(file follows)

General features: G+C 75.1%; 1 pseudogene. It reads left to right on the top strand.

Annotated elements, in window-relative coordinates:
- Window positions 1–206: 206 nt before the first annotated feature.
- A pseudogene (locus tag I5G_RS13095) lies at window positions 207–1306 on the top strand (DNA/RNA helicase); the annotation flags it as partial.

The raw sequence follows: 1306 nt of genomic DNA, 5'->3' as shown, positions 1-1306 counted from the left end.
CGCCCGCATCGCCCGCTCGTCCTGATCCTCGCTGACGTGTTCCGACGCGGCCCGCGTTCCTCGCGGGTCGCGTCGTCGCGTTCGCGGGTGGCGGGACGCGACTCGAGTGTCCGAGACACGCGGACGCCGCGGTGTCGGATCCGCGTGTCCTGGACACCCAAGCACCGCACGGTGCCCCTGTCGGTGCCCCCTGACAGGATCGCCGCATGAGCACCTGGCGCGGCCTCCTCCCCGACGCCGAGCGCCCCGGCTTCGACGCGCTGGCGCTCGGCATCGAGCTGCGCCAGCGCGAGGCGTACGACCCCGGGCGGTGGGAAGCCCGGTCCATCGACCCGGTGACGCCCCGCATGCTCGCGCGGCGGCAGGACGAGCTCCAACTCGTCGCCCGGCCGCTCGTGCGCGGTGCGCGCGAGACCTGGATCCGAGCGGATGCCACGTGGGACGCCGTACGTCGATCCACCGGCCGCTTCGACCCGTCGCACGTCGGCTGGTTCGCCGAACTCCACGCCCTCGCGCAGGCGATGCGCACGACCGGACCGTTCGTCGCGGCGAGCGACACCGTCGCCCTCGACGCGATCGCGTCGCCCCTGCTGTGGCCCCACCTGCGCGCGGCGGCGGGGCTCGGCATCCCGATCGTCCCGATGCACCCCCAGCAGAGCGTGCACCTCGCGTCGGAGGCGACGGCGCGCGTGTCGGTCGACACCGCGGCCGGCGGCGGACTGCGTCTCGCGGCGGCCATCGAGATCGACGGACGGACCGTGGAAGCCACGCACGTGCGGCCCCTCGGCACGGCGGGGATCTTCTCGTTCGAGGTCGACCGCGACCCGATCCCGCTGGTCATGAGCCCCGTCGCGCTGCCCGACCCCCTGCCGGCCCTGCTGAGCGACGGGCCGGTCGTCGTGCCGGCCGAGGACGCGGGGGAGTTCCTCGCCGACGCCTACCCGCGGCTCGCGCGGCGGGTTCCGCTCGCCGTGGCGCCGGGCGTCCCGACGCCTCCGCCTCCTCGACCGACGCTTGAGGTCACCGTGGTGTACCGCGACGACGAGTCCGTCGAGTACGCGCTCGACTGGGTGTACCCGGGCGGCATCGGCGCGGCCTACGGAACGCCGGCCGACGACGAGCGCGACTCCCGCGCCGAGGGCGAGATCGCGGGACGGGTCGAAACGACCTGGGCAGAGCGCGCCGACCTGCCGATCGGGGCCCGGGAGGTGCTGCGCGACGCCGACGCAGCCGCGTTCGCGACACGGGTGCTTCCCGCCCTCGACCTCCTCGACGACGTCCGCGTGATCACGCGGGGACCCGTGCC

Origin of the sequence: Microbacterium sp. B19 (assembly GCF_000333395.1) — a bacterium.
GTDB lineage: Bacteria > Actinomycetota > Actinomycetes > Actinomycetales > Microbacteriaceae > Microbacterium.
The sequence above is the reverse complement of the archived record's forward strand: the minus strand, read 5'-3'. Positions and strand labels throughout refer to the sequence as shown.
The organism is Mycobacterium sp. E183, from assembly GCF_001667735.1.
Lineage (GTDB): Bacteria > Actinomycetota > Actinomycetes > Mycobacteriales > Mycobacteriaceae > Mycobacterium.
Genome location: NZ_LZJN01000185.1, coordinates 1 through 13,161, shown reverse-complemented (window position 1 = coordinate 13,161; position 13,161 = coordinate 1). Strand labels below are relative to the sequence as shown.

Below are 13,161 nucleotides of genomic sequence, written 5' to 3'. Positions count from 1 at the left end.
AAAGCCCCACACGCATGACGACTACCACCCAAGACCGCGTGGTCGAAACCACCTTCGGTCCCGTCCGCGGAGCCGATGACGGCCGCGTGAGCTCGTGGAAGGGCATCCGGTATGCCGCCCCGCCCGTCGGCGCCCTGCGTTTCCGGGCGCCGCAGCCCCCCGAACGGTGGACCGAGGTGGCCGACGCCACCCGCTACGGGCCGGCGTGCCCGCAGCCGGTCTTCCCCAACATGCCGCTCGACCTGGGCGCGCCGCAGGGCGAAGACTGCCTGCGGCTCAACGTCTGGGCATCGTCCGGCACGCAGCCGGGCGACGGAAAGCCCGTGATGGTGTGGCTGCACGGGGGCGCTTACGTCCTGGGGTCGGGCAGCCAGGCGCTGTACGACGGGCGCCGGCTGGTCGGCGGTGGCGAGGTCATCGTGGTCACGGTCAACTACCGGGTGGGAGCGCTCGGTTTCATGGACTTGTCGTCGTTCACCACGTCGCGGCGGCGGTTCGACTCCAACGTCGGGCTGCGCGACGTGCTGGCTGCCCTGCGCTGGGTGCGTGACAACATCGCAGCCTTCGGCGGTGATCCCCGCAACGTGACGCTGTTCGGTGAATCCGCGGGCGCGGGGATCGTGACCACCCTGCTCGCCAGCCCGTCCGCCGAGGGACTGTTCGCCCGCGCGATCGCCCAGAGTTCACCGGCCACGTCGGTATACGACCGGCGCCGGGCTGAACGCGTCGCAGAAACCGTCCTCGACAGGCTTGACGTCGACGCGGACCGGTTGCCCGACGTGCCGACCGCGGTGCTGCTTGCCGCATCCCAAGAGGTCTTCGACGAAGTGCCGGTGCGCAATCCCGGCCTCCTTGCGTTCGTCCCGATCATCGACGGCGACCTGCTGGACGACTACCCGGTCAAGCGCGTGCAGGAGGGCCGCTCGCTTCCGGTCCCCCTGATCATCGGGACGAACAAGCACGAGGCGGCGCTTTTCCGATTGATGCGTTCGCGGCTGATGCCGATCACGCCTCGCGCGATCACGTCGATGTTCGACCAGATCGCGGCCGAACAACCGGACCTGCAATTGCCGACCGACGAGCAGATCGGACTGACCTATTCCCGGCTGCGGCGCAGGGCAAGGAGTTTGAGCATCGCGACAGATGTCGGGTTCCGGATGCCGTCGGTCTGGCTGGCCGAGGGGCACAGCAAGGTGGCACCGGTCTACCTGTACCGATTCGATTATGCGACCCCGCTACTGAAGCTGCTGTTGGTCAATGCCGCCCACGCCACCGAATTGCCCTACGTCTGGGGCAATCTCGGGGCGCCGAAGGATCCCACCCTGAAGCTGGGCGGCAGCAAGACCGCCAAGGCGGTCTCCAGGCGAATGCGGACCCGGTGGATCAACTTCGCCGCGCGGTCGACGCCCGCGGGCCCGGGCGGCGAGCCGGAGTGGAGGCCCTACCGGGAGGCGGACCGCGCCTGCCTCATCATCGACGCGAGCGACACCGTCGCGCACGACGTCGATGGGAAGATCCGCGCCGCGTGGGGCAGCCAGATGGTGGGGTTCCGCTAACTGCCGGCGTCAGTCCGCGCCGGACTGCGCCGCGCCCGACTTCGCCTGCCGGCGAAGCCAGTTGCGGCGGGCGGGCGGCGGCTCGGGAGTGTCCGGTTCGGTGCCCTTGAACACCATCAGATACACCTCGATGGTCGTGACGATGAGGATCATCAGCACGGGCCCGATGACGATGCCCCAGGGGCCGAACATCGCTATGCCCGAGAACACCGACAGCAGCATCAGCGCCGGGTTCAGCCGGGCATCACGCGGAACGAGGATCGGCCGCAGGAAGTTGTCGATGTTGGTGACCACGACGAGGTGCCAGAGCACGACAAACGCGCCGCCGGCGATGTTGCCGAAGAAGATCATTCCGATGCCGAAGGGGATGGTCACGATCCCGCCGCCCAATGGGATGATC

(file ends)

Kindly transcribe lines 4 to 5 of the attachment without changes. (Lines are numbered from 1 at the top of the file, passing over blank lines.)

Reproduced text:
- A pseudogene (locus tag I5G_RS13095) lies at window positions 207–1306 on the top strand (DNA/RNA helicase); the annotation flags it as partial.

The raw sequence follows: 1306 nt of genomic DNA, 5'->3' as shown, positions 1-1306 counted from the left end.